Three historic houses to be restored in Wazir Khan Square


–WCLA takes restoration of at least a century old structures with AKCSP’s technical assistance

–Mulls turning houses into museum, coffee houses or library after successful restoration

LAHORE: The Walled City of Lahore Authority (WCLA), with the technical assistance of Aga Khan Trust for Culture Services Pakistan (AKCSP), has taken up the restoration of three historic houses located south of the Wazir Khan Mosque Square, which will be completed by December 2019.

As per the details, the structures were the property of the Punjab Auqaf Department and were leased to other people until acquired by WCLA by paying Rs32 million as compensation.

“It was an uphill task to get the properties vacated and we had to pay a huge compensation amount to acquire those properties as families were residing in them. Auqaf Department was also supportive in this process and it was important to do so in order to give the Wazir Khan Square its original feel back. The social mobilisation wing of WCLA has also played a vital role in this,” an official told Pakistan Today.

They added that a few properties were resting on the wall of the Wazir Khan Mosque and were a threat to the mosque’s structure. “All such constructions will be removed whereas the old ones, after being restored, would add a unique feature to the Wazir Khan Square which was recently conserved by WCLA and AKCSP.”

An AKSCSP official told the houses were at least 100 to 150 years old and had an antique architecture as well as stunning woodwork carried out within. “We are starting to restore the structures as their beauty has faded away over the years,” the official said while talking to this scribe.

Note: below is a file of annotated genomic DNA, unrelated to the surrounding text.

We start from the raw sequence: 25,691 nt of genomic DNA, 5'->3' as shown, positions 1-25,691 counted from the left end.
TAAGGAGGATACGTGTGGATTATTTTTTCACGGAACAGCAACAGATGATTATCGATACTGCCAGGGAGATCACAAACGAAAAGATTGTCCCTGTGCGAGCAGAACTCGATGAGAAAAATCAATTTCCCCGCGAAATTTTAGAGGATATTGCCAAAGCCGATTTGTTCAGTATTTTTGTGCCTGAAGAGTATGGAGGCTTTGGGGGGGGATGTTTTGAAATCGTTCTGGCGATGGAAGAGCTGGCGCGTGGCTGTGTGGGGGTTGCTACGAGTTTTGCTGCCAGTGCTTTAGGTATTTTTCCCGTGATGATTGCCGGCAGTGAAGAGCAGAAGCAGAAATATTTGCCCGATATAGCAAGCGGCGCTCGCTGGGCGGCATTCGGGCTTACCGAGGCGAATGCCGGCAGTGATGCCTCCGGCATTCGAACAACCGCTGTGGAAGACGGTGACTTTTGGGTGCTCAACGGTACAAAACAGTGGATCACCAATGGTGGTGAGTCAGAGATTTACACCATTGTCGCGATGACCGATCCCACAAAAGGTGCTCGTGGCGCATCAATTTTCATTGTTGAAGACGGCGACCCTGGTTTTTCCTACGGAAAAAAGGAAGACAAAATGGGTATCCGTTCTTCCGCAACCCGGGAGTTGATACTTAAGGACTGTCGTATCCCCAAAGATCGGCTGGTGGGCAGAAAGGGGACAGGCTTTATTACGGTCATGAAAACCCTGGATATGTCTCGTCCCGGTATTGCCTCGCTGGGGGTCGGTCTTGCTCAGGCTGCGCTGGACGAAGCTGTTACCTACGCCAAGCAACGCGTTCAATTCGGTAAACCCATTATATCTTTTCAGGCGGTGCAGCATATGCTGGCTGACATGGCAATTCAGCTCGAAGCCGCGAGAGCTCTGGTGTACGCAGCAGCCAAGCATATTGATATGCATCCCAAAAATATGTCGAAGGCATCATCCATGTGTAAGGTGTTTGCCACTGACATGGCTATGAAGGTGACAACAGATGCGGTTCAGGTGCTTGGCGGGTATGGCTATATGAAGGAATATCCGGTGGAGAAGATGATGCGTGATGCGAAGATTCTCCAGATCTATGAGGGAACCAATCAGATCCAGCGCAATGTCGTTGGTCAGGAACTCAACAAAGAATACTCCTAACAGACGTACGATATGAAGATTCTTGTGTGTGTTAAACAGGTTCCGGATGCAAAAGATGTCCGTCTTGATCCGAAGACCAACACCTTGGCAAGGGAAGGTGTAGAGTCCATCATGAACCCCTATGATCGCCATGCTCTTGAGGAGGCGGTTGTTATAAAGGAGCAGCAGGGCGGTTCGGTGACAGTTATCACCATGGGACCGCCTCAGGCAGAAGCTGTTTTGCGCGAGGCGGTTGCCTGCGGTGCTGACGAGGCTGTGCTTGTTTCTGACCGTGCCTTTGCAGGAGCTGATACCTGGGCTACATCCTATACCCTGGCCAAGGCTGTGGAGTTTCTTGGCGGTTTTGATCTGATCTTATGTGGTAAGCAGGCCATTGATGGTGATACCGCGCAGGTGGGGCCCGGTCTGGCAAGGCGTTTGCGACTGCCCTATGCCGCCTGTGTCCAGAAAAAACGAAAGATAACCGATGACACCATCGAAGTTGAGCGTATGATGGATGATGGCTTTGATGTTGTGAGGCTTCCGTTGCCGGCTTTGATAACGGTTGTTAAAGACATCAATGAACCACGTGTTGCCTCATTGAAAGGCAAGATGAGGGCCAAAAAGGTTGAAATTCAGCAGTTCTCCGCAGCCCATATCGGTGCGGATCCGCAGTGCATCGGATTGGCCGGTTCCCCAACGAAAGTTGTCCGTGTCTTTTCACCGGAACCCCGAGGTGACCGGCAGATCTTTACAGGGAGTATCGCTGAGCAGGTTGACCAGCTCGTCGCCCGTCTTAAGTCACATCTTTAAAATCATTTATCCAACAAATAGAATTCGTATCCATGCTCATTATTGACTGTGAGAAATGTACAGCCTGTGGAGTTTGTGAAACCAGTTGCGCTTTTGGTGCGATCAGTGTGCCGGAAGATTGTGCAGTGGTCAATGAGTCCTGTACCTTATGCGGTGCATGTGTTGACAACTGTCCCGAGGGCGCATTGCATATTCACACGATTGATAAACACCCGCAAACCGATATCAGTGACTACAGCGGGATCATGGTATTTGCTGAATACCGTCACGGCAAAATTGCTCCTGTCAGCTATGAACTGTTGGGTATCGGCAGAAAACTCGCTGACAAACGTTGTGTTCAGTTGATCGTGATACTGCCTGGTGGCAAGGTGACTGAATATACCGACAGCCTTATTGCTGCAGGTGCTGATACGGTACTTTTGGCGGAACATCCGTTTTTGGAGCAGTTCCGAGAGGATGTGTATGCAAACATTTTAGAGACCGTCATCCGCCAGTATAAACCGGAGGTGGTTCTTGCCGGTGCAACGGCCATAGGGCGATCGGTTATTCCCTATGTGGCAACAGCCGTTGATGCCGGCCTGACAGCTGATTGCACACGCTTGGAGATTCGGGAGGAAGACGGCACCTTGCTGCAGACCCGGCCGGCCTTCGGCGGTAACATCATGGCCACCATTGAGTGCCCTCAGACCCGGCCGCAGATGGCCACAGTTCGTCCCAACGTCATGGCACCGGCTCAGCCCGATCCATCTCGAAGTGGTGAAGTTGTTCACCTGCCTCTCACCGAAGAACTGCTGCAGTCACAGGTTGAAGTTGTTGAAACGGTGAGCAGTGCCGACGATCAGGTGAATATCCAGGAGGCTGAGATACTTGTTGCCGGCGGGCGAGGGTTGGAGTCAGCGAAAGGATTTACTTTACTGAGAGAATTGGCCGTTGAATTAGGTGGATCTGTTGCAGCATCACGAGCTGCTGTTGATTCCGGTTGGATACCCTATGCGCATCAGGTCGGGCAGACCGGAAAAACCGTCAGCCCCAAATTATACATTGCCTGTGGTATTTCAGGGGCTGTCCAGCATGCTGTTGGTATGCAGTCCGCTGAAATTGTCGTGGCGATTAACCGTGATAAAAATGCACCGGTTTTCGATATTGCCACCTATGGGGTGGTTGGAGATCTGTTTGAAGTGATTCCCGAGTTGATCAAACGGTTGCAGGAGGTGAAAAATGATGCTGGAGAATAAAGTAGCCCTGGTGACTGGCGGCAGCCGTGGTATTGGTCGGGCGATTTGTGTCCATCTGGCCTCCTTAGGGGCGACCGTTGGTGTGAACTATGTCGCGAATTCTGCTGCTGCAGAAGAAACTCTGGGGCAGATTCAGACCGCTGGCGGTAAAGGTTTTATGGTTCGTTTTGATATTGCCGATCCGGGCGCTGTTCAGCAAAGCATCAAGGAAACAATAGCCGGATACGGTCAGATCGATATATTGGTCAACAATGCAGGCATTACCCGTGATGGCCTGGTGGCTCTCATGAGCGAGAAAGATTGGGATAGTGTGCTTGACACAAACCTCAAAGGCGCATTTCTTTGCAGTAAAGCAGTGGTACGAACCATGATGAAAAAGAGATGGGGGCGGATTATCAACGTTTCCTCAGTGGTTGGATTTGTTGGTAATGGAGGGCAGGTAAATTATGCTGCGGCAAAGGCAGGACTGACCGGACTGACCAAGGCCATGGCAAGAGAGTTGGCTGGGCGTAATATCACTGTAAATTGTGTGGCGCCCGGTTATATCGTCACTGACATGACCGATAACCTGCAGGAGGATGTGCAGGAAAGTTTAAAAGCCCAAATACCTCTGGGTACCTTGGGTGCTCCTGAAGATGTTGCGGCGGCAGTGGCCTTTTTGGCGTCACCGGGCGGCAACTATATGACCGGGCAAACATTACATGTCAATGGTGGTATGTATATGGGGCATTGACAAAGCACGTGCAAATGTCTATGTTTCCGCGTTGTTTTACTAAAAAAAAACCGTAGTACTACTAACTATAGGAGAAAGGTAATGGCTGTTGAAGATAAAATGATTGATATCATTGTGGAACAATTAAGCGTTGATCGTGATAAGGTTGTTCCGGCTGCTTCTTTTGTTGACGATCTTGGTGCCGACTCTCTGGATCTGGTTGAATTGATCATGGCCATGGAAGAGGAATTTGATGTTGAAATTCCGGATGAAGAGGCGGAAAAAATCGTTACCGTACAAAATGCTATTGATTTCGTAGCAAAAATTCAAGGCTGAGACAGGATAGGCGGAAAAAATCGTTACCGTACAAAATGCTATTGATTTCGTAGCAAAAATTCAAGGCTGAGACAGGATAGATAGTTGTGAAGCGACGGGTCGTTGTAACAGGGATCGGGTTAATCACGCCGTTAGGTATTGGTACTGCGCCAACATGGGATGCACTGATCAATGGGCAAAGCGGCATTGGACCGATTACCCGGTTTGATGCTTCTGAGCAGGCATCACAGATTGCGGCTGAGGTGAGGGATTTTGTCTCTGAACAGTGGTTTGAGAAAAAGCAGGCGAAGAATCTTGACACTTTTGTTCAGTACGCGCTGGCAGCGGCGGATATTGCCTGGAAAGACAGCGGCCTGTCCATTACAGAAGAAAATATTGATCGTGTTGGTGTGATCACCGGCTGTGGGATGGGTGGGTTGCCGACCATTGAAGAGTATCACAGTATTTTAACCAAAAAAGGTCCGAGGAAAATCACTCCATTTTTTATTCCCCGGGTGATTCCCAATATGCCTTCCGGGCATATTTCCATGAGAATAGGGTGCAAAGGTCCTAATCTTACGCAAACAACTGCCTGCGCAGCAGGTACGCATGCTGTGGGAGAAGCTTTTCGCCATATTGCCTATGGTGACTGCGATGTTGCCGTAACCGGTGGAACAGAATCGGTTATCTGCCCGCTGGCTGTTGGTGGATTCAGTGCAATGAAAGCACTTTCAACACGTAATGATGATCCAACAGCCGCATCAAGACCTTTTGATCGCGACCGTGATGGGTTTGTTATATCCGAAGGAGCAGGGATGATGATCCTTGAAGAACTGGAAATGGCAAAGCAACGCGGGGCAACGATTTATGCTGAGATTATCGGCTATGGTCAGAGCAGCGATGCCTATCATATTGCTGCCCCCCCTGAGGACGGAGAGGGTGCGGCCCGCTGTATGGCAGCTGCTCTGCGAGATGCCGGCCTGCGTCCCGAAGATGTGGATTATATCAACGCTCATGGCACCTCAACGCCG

“I am a frequent visitor of the old city and feel depressed to witness the poor conditions of the ages-old havelis and houses here. I was crossing this chowk when noticed scaffolding being erected around the houses. So glad to see these beautiful structures of the past being restored,” said Azam Saeed, a tourist visiting the Royal Trail.

Restoration will surely give a neater look to the place, he said and lauded WCLA for removing the blacksmiths who had occupied a section of one of the heritage structure.

AKCSP senior architect and consultant Rashid Makhdum said, “One of the houses is some 125 years old and its interior includes remarkable woodwork. We will be restoring it to the fullest of our capabilities while making efforts to return the structure its lost beauty.”

The house resting on one of the walls of the mosque will be removed as well so that the structure of the mosque is not damaged, he said.

“We have started the documentation of the three houses and are using laser scanners as well as electronic distance measuring machines for accurate structure and damage details. We will be consolidating the structure and reviving the old features of the houses,” Makhdum added.

WCLA Conservation and Planning Director Najam Saquib told Pakistan Today that the restoration of the structures was important to bring harmony in the design and shape of the Wazir Khan Square.

“We are also working on the adaptive re-use of these houses and reviewing proposals of turning them into coffee houses, museum or library. Once these houses are restored, they will provide a world-class sitting place for the tourists as so far there are no proper sitting or resting places on the Royal Trail. An estimated amount of Rs20 million would be used for restoring these three houses as there is a lot of intricate work of conservation and restoration involved.”